On a serious note look for Cadillacs to become even more bizarre as the new New Yarkers try to differentiate from mainstream GM without having the budgets or authority to do so.

      • 0 avatar
        DeadWeight

        Johan de Nysschen will not be denied his swanky digs.

        • 0 avatar
          wmba

          Yup, de Nysschen is one of those execs with no proven track record who has managed to parlay his past “achievements” into a solid hedonistic gig.

          He can now rub shoulders with the One Percenters and dine out in a decent restaurant every night. For free!

          Credited with bringing Audi into the mainstream looxury market, he was simply the Yes Man for Ferdy Piech. Anyone who reads the history of Audi from the late 1960s will find that Ferdy started his career there, and it’s always been his favorite in the VW Empire. No expense spared.

          De Nysschen hoodwinked Ghosn into making him head of Infiniti. When he found his Japanese underlings wouldn’t follow his orders, he decamped for Hong Kong with vapid excuses. Then GM bought his line of spiel, and now he has an all expenses paid dream vacation living high off the hog in NYC.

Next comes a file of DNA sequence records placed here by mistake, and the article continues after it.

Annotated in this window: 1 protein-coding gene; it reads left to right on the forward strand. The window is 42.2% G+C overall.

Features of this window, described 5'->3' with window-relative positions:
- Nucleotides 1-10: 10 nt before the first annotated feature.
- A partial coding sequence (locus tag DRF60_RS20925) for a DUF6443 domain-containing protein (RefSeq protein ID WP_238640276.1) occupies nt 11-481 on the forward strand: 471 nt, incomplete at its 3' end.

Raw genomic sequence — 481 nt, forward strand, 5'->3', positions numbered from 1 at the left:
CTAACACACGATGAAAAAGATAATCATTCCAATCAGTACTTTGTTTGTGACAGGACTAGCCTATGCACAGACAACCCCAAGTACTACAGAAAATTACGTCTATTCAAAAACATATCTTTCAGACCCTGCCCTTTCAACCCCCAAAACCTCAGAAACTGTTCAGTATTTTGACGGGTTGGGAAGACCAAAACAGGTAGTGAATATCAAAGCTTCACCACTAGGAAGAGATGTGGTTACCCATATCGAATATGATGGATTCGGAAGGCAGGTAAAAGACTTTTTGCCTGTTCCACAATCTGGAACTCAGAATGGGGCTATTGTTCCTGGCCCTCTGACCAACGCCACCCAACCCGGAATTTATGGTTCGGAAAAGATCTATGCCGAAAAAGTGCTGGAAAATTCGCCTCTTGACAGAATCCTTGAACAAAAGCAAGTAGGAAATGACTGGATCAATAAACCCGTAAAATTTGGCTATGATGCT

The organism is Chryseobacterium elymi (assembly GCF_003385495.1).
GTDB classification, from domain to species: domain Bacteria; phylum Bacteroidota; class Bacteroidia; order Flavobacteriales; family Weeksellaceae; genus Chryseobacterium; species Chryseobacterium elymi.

Great work if you can get it.

          • 0 avatar
            Varezhka

            Yup, I wonder how much of the reason for his move to Cadillac was because his wife didn’t end up liking living in HK.

            They move back to her hometown of Detroit, but now missing the city life, he convinces GM that a NY headquarter is a good idea.

  • avatar
    bryanska

    Can Cadillac make huge New York chrome bumper guards stylish?

  • avatar
    jfbramfeld

    There is no pool of automotive talent in New York, just as there is no pool of aerospace tech in Chicago, where Boeing made a similar move. It is entirely political, and GM has more reason than most to be aware of politics. I don’t know what politics, but since we know it isn’t for tax reasons, and know it’s not for technical reasons, by definition it’s political. I suppose it could also be a way of getting 120 unfireable doofuses away from the real work.